Fourteen-year-old Lila (Gina Piersanti) is embarrassed by her sexual inexperience, while her pretty best friend Chiara spends her summer making out with her new beau. Eager to prove her desirability, the shy and retiring Lila focuses her attention on local lothario Sammy. She approaches him with clumsy come-ons, and Sammy swats her away. But Lila keeps pushing into the world of Sammy’s hyper-macho friends, where sex is less about exploration than intimidation and power.
It Felt Like Love is “gorgeously shot” (NY Post) in the street and humid apartments of South Brooklyn, perfectly capturing the hothouse atmosphere of indolent summer afternoons at home. It “seductively conjures a moment when trying on identities can be a fast track to self-knowledge. Or self-destruction” (New York Times).
eyelights: its honest look a teen sexuality. its naturalesque performances. its camera work.
eyesores: its monotone. its inscrutable ending.
“He needs practice.”
God, as a young teenager, sex was such a pitfall: I wanted to experience it but, like most kids around me, I had no clue how to go about it; my teen years were a morass of hormones and insecurity. One thing for certain, though, is that I had no idea that girls were also experiencing similar feelings. Had I known, then they probably wouldn’t have been so unapproachable.
And vice versa.
‘It Felt Like Love’ is writer-director Eliza Hittman’s debut feature film. Released in 2013, it tells the story of Lila, a young teenager who wants to experience what Chiara, her best friend, is constantly talking about: sex with boys. But she’s awkward and a bit of a wallflower, so she has no idea where to begin. She masturbates. She tries to coax a friend. To no avail.
It’s only when she encounters Sammy, an older boy that Chiara claims will have sex with anyone, that Lila has a plan. She decides to focus all her attention on Sammy, infiltrating herself in his environment (visiting his workplace, hanging around with him and his friends, going to his parties) in order to get closer to him. But it’s never as easy as being available, is it?
With ‘It felt Like Love’, Hittman takes us on a sober journey through a young woman’s blooming sexuality. It felt very real to me, like the female equivalent of what I’ve known to some degree – though Lila pushes her limits in her quest for sexual experience and even creates a false public identity for herself to seem more on par with her peers – something I never did.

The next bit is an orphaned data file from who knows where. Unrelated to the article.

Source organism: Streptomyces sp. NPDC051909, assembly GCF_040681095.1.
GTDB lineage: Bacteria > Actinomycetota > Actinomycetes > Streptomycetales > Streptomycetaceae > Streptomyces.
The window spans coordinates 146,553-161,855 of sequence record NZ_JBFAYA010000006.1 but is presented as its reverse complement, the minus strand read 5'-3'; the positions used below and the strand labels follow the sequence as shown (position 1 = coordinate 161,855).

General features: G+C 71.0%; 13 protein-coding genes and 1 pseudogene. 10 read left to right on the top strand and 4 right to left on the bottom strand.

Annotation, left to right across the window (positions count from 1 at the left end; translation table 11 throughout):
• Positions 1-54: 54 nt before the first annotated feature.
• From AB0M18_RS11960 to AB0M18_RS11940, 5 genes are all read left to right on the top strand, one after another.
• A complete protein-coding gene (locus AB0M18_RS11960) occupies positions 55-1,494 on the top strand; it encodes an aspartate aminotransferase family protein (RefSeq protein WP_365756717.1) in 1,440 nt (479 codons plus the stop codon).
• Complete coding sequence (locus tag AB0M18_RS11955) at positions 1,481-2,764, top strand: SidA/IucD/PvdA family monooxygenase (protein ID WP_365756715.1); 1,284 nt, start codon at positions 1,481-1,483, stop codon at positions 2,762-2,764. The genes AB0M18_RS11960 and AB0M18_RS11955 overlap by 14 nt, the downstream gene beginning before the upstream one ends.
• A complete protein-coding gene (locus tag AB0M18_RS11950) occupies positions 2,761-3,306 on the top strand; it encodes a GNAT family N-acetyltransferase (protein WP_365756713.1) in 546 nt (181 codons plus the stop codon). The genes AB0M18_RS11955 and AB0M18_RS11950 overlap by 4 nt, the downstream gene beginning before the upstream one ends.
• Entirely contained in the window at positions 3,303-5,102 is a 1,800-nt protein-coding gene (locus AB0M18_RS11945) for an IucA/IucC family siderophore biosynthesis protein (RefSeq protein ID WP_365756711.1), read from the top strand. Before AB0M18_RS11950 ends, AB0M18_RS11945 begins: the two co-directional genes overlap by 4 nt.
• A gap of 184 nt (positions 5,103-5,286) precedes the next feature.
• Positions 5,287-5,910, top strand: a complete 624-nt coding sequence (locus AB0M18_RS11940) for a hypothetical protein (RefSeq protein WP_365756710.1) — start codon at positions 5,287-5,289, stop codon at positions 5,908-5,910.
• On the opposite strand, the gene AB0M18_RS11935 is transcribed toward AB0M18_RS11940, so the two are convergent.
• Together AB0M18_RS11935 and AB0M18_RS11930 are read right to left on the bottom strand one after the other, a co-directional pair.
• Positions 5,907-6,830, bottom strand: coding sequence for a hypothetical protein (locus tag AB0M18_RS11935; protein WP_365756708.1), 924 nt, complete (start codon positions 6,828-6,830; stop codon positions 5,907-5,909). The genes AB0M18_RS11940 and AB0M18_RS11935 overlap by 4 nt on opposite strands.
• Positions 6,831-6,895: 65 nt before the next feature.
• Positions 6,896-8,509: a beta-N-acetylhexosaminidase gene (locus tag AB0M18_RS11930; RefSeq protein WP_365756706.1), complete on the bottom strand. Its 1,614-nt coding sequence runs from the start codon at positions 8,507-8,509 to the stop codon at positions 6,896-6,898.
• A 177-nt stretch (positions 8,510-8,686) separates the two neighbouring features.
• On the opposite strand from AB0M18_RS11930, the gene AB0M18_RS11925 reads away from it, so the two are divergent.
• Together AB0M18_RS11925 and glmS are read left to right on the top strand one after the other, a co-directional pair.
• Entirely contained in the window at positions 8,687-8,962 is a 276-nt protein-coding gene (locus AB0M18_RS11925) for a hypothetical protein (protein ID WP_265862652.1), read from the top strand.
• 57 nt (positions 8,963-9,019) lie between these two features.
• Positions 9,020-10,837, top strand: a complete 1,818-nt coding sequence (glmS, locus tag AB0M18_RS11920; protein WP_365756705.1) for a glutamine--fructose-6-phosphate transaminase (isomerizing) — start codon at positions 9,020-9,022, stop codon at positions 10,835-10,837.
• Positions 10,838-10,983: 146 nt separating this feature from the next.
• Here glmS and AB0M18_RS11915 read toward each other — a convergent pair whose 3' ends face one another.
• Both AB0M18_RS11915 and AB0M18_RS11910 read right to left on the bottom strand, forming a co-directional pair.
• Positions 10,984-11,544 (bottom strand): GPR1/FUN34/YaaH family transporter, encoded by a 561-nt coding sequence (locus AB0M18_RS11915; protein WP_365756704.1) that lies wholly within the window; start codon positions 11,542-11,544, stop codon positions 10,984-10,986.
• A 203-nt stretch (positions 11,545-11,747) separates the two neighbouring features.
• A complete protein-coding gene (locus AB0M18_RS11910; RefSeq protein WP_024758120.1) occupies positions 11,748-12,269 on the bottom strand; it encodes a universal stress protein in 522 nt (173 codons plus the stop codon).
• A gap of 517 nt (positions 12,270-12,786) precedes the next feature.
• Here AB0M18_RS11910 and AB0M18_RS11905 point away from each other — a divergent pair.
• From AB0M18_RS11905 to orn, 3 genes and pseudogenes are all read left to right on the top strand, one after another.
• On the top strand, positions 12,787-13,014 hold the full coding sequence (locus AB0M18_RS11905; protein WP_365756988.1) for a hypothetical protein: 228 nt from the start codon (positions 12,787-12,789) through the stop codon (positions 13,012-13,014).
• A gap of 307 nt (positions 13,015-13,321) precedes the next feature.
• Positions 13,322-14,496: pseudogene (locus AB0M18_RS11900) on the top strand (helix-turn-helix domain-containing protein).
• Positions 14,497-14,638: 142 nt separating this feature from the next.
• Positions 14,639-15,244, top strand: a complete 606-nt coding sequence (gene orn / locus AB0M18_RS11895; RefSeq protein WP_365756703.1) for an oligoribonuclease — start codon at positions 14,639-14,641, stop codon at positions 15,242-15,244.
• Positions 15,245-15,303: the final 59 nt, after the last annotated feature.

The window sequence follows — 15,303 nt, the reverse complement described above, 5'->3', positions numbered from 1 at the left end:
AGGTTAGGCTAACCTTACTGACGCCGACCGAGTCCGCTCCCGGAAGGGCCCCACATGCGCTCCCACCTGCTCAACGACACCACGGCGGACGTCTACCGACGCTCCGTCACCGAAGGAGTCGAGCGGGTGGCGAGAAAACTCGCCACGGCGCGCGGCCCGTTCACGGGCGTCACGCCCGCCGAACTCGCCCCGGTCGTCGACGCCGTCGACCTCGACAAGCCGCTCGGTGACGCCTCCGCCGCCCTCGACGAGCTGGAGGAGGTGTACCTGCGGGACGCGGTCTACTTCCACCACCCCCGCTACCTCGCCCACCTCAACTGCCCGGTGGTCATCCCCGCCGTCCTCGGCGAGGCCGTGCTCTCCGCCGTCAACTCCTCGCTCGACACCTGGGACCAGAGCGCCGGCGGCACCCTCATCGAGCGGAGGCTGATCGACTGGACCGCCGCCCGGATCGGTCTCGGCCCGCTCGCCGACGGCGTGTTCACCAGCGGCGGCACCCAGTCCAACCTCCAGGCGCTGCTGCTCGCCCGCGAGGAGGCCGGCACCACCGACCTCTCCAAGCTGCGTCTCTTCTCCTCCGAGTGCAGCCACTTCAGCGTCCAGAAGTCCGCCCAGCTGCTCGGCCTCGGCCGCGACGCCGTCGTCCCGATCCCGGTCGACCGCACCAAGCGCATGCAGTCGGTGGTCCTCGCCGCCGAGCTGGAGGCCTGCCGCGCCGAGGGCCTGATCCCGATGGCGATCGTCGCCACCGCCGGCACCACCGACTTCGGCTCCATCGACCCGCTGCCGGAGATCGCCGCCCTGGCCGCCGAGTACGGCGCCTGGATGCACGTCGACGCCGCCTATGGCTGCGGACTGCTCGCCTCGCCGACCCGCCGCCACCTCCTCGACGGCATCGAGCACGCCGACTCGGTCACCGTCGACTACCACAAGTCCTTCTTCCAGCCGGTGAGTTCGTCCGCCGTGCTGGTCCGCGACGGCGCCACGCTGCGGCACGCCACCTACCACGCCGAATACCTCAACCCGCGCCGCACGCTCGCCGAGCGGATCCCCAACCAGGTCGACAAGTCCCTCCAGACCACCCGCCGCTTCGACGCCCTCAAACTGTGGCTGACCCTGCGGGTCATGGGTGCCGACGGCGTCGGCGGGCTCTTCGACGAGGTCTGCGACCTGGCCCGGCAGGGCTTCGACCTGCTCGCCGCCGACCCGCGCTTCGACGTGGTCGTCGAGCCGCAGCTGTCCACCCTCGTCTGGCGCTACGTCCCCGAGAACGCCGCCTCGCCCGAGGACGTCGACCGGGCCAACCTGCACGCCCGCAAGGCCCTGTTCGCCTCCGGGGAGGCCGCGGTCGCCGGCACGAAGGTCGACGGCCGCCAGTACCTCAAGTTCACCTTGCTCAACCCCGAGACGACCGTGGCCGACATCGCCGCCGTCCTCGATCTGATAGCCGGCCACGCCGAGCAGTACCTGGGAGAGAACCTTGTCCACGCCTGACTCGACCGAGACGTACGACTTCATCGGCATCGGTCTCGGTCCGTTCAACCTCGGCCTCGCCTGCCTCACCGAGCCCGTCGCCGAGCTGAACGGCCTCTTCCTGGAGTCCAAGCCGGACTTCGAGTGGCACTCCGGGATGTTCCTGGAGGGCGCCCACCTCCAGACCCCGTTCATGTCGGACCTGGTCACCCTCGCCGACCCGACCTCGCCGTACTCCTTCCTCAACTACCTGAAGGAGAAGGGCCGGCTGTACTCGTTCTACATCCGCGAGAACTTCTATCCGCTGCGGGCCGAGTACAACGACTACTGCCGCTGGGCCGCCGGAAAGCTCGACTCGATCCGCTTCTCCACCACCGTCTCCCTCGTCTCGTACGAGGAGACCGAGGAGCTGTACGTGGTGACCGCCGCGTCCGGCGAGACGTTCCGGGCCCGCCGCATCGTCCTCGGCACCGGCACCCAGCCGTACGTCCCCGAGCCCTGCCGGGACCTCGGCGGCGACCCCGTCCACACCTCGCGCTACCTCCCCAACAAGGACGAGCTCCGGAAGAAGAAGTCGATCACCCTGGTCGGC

I never would have lied about a girl. I never would have started drinking for a girl. I never would have tried to make the hungover object of my lust believe that we’d had slept together when it wasn’t true. Lila does. She slowly gets immersed in a web of lies, forgetting that her ultimate goal is sexual experience, not sex with Sammy. She confounds the two and begins to spiral.
And to what end?
What’s interesting is that, though Lila wants to experience sex, she constantly backs out of opportunities to push her boundaries, using some lame made-up excuse. It wasn’t very clear if this was due to timidity, fear, prudishness or a combination of all of these, but she always came close and never crossed the line. Perhaps she needed it to be on her terms?
Or maybe she just wasn’t ready.
Only Lila knows.
This is a slow picture that lingers in the moment, giving us the impression of being a reflection of Lila, looking back at her. It’s filled with many tight shots of Lila in moments that would be tempting to go wide, like when she’s on a rollercoaster; instead of experiencing the ride, we experience her emotional restraint. And when she peeps on people we only see a part of her.
We also watch the world with her eyes, with a female equivalence of the male gaze: the young men are objectified as vehicles for Lila’s eventual gratification. The camera follows their lines and every muscle on their sleek bodies, and there’s no doubt what’s on her mind. On that same note, we are much more privy to male nudity (even in full!) than female nudity.
‘It felt Like Love’ counterbalances the many films by males, about males, and for males.
The camera quietly observes Lila in much the same way that she quietly observe the people around her. When she is on the beach during the day, staring at the waves crashing before her, we’re behind her, like a shadow. The same at the end, when she returns to the beach and watches the sea under the moonlight; we are behind her, watching. And when she finally goes in, we do too.
The ending was a bit unclear to me. Though there’s an obvious impression of change in the character, given the similar but altered bookends, I wasn’t sure if Hittman was suggesting that she’d taken a plunge into a darker world, made the wrong choices. That’s the only conclusion I can come to, especially after the naughty visit with Sammy and his two pot-smoking friends.
The finale, a dance number that she, Chiara and two other girls had been practicing throughout, suggest that she’s now hiding behind a mask and that her frustrations are making her lash out. But that part was a bit inscrutable to me. Watching Lila stare at the camera, back at us for the first time, it was clear that Hittman intended for us to take something away from this.
Still, I enjoyed ‘It Felt Like Love’. Gina Piersanti’s naturalesque performance as Lila was terrific and I loved going into that character’s head for 80 minutes. It underscores the fact that, even today, sexuality is a complicated part of ourselves, and transitioning from non-sexual to sexual beings isn’t an easy experience for all of us. It’s a journey filled with challenges.
But it’s a journey worth taking.
Date of viewing: December 26, 2016